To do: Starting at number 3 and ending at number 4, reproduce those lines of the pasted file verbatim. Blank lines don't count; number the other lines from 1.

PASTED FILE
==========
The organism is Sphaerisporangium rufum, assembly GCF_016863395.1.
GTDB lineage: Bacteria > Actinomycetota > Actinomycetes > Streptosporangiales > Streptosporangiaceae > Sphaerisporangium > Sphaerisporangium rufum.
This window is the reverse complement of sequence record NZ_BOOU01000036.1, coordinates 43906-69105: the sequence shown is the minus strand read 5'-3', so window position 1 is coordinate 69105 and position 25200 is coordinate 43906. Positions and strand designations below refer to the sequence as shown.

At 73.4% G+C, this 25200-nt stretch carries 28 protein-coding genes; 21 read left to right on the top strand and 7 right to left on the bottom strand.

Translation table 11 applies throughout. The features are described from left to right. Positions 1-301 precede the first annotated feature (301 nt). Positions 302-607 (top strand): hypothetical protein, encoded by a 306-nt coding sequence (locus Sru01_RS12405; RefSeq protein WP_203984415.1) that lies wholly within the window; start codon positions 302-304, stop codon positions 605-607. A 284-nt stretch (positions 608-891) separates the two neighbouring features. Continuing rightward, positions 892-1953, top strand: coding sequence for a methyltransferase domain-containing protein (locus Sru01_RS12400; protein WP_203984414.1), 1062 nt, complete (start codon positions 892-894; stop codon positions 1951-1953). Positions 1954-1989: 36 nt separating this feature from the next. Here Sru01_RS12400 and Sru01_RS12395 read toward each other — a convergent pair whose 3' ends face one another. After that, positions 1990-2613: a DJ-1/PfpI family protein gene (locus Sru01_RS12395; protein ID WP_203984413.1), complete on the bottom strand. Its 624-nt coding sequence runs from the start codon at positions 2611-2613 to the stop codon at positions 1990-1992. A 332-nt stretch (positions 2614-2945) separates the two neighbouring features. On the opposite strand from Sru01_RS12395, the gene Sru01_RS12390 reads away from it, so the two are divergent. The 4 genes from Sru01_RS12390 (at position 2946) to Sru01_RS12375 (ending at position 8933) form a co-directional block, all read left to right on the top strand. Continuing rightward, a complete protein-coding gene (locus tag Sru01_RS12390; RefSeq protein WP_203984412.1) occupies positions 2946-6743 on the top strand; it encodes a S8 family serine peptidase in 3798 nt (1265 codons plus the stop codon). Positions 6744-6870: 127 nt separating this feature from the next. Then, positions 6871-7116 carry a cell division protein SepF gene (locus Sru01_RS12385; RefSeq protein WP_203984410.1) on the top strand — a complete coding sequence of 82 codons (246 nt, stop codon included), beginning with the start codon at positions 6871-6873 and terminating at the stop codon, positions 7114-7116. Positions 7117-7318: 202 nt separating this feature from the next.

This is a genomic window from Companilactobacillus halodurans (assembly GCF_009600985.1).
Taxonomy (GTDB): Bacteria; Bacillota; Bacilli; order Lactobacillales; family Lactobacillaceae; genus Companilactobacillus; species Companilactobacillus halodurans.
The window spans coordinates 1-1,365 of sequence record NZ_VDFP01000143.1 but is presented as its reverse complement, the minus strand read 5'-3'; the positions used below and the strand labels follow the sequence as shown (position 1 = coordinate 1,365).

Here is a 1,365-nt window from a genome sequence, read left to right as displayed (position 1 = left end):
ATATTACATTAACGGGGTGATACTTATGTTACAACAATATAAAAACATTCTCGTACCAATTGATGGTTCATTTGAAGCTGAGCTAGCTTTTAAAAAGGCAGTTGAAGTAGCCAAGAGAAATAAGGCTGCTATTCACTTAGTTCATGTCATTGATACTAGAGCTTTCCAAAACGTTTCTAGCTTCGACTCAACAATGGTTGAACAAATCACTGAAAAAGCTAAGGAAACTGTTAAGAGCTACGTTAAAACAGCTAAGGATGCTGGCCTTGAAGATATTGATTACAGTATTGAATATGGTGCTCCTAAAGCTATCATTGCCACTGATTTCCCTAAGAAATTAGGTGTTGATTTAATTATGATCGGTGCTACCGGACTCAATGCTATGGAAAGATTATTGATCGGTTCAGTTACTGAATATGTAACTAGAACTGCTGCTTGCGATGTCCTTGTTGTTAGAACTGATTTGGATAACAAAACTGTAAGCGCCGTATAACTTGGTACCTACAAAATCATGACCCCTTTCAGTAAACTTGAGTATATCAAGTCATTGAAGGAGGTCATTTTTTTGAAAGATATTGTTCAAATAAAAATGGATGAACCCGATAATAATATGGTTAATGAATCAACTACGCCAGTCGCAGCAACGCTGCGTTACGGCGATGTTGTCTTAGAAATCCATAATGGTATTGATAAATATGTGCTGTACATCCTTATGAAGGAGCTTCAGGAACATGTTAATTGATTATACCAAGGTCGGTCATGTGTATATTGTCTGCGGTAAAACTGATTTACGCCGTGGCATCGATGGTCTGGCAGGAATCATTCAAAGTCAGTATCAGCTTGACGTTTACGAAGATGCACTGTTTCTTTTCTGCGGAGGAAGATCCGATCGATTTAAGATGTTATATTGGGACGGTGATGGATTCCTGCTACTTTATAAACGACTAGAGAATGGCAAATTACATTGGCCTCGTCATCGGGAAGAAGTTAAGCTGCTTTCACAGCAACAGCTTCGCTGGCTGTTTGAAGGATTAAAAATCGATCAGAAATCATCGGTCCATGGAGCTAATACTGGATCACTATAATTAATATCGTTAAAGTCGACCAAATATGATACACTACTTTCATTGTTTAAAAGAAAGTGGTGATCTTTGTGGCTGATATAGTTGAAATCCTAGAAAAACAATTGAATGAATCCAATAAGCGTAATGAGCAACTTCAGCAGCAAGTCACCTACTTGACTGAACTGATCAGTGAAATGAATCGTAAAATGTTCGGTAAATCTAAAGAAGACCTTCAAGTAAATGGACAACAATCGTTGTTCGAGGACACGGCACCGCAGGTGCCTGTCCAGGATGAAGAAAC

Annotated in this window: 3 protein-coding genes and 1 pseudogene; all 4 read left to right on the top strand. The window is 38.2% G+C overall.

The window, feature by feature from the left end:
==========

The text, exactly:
This window is the reverse complement of sequence record NZ_BOOU01000036.1, coordinates 43906-69105: the sequence shown is the minus strand read 5'-3', so window position 1 is coordinate 69105 and position 25200 is coordinate 43906. Positions and strand designations below refer to the sequence as shown.

At 73.4% G+C, this 25200-nt stretch carries 28 protein-coding genes; 21 read left to right on the top strand and 7 right to left on the bottom strand.